Raging fire destroys Glenwood home
A house was destroyed by fire Monday afternoon on the south edge of Glenwood Springs, causing school officials to scramble to get students home from nearby Sopris Elementary.
Glenwood Fire Chief Gary Tillotson said it was unclear how many people were in the home when the fire started, but as many as four families might have been living there. The American Red Cross was sheltering seven people overnight, he said.
No one in the house and no firefighters were injured in the blaze, which was reported around 2:15 p.m. By 4:15, crews had the fire mostly out and were looking for hot spots, but the house was a complete loss, and the roof had collapsed.
The cause was unknown. State investigators were expected Tuesday and local officials were securing the site overnight to preserve evidence.
Glenwood Springs Electric Department and Black Hills Energy, formerly SourceGas, both moved in quickly to cut off service to the home, Tillotson said.
The chief said it was lucky that firefighters were able to keep the blaze from spreading to other homes or open land.
For about two hours, Midland Avenue was blocked off at Park West Drive, and drivers could not travel up Three Mile or Four Mile roads. Four Mile reopened by 4:25 p.m., and all roadblocks were removed by about 5:45 p.m.
Roaring Fork School District officials first considered evacuating nearby Sopris Elementary, but instead decided to arrange pickup points at the regular school dismissal time, 3:30 p.m.
Many parents opted to walk from the road closures to pick their children up early when they heard about the fire.
Because of the Midland closure, students were escorted north through Glenwood Park to Park West Drive for bus and parent pickups. Families living up Four Mile Road were told to pick up students at the old rodeo grounds at the Glenwood Springs airport.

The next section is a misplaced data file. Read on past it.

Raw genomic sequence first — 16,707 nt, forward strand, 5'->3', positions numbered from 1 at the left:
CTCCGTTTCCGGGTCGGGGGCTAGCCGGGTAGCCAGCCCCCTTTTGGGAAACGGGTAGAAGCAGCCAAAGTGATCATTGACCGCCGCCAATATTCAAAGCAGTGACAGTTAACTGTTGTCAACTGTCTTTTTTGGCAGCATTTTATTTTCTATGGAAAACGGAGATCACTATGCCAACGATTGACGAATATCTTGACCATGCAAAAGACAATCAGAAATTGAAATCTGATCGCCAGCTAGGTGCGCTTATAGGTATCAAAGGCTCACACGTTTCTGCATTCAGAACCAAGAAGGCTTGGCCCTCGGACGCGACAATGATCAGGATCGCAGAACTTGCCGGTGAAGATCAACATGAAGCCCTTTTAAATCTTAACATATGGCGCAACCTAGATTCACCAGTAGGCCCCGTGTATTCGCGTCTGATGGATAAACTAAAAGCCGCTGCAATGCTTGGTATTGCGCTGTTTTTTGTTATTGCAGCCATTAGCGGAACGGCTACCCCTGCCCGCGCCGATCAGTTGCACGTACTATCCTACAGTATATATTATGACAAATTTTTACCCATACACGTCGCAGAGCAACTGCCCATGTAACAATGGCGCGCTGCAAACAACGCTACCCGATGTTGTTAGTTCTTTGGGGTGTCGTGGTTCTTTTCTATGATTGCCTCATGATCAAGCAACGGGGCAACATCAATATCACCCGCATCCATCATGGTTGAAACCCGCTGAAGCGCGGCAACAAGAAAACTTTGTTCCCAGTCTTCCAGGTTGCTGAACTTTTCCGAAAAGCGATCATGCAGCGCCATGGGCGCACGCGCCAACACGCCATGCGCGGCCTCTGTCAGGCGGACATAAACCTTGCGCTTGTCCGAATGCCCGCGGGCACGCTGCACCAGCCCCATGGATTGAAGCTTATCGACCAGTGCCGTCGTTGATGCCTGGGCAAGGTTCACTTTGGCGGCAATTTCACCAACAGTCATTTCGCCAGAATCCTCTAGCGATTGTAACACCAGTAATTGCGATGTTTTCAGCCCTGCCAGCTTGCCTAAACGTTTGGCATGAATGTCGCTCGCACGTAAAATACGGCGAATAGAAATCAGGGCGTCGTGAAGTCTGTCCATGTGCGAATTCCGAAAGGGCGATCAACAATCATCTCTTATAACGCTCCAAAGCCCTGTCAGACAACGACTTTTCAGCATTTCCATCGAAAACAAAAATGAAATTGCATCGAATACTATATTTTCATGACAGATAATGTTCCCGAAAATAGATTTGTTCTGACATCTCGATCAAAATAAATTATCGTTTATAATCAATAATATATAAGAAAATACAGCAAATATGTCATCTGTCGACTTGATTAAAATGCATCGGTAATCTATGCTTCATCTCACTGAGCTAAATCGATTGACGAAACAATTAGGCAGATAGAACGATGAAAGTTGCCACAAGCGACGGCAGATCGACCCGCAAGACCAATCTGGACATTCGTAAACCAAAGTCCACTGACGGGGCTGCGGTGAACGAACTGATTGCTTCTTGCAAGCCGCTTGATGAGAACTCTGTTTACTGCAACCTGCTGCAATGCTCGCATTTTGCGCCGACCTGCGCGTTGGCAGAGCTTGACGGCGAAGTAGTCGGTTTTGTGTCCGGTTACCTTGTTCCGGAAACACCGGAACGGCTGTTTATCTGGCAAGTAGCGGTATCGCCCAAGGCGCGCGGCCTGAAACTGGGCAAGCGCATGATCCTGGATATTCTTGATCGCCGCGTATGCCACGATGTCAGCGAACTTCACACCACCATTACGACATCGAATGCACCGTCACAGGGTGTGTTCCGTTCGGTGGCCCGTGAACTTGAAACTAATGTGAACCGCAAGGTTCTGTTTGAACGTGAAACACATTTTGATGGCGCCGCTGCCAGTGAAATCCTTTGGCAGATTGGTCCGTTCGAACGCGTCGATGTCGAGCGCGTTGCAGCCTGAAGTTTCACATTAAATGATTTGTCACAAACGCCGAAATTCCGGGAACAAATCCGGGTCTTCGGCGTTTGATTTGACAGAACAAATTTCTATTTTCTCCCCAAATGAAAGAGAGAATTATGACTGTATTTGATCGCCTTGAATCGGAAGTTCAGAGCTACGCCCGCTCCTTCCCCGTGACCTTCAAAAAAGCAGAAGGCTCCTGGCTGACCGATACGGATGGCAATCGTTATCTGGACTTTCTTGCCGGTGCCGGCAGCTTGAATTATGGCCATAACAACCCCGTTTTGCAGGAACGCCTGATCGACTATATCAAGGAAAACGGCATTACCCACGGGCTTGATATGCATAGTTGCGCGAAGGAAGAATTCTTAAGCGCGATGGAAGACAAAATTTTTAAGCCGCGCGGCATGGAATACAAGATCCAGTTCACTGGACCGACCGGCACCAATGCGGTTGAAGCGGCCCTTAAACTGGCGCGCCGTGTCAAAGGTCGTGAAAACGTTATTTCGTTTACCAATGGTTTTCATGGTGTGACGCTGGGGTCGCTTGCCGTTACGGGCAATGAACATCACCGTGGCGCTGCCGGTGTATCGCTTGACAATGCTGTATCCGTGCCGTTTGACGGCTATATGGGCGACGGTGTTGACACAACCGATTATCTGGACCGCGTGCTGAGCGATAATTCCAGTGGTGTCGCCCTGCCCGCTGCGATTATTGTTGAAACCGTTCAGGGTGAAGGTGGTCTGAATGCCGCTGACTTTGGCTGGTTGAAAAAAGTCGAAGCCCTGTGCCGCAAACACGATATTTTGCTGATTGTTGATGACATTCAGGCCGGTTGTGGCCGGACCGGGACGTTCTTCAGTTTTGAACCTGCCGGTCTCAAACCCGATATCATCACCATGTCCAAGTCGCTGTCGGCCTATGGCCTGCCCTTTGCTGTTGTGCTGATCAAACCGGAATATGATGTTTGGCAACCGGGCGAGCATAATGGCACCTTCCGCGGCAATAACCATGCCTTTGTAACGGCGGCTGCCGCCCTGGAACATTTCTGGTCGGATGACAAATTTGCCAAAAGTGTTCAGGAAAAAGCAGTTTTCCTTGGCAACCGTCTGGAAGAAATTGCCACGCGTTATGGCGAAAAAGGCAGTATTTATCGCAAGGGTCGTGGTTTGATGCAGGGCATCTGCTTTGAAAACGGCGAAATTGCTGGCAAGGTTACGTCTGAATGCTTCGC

Four Mile bus routes had to be diverted back to Highway 82, through Carbondale, and over Dry Park Road to drop students off in that area, said Diana Sirko, superintendent of Roaring Fork School District.
Sirko said officials initially were concerned about smoke that was settling into the neighborhood where school is located, but the wind was blowing enough to dissipate it. Teachers suggested students pull their shirts up over their nose if the smoke was bothering them while they walked to the bus.
Firefighters dealt with some water issues.
Emergency responders first tapped a hydrant on Midland Avenue, but the home was situated at the top of a long, steep driveway. The fire crews found they didn’t have quite enough hose. But when they added another 100 feet of hose, the steep incline began to take its toll on pressure, said Tillotson. For every 1 foot of incline, water loses roughly about 1/2 pound of pressure per square inch, said the chief. He estimated the house sat about 200 feet above Midland Avenue.
Firefighters brought in a relay pumper for added pressure and set up a port-a-tank near the base of the driveway to clear the road of hose and allow one lane of traffic.
Tillotson said it was too early to say what might have caused the fire, and the intensity of the blaze would make it difficult to find good evidence in the aftermath.
He added that he did not know of a 911 call on the blaze, which was initially reported by a fire official driving nearby.
Dwight Juhl, who lives on Four Mile above the house that burned, said his brother advised him that something was burning near his home. Because of the road closures, he walked up to check on his dogs, which were fine, he said.
“If the wind would have been blowing to the south, I would have been real nervous,” he said.
Cameron Steen, a 10-year-old student at Sopris Elementary, said he and other students first saw the smoke and flames when they went outside for recess.
Jill Patrick, who lives on Mount Sopris Drive, said she saw the blaze while driving down Four Mile Road. “Never in my life have I seen a fire that big. The house was consumed by flames.”
Glenwood Springs Fire Department, Carbondale and Rural Fire Protection District, Colorado River Fire Rescue, Garfield County Emergency Management, Garfield County Sheriff’s Office and Glenwood Springs Police Department all responded to the blaze.
This story includes reports from Will Grandbois, John Stroud and Randy Essex.
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Well-known Carbondale educator Lyn Bair will be Roaring Fork High School’s next principal, the school district announced Friday.